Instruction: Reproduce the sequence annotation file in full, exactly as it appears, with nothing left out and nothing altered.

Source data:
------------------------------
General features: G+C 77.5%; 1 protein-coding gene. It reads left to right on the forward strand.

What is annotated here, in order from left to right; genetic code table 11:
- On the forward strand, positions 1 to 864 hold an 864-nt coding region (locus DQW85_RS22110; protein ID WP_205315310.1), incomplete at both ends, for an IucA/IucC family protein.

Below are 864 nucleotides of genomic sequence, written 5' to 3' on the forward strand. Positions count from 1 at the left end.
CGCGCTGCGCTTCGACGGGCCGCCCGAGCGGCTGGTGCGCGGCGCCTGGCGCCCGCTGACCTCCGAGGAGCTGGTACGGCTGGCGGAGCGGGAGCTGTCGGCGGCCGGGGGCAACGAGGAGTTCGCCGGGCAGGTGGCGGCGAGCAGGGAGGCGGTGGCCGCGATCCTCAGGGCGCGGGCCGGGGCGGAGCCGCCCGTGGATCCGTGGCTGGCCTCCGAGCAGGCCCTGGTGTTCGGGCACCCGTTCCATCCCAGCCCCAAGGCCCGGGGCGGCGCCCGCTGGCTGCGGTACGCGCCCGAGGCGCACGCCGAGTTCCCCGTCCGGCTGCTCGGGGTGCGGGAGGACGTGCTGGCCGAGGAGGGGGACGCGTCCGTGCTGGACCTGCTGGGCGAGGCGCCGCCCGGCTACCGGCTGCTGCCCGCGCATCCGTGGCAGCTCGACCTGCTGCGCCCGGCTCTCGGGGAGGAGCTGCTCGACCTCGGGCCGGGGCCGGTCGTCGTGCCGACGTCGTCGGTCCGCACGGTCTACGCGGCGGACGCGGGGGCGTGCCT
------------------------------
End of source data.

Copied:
General features: G+C 77.5%; 1 protein-coding gene. It reads left to right on the forward strand.

What is annotated here, in order from left to right; genetic code table 11:
- On the forward strand, positions 1 to 864 hold an 864-nt coding region (locus DQW85_RS22110; protein ID WP_205315310.1), incomplete at both ends, for an IucA/IucC family protein.

Below are 864 nucleotides of genomic sequence, written 5' to 3' on the forward strand. Positions count from 1 at the left end.
CGCGCTGCGCTTCGACGGGCCGCCCGAGCGGCTGGTGCGCGGCGCCTGGCGCCCGCTGACCTCCGAGGAGCTGGTACGGCTGGCGGAGCGGGAGCTGTCGGCGGCCGGGGGCAACGAGGAGTTCGCCGGGCAGGTGGCGGCGAGCAGGGAGGCGGTGGCCGCGATCCTCAGGGCGCGGGCCGGGGCGGAGCCGCCCGTGGATCCGTGGCTGGCCTCCGAGCAGGCCCTGGTGTTCGGGCACCCGTTCCATCCCAGCCCCAAGGCCCGGGGCGGCGCCCGCTGGCTGCGGTACGCGCCCGAGGCGCACGCCGAGTTCCCCGTCCGGCTGCTCGGGGTGCGGGAGGACGTGCTGGCCGAGGAGGGGGACGCGTCCGTGCTGGACCTGCTGGGCGAGGCGCCGCCCGGCTACCGGCTGCTGCCCGCGCATCCGTGGCAGCTCGACCTGCTGCGCCCGGCTCTCGGGGAGGAGCTGCTCGACCTCGGGCCGGGGCCGGTCGTCGTGCCGACGTCGTCGGTCCGCACGGTCTACGCGGCGGACGCGGGGGCGTGCCT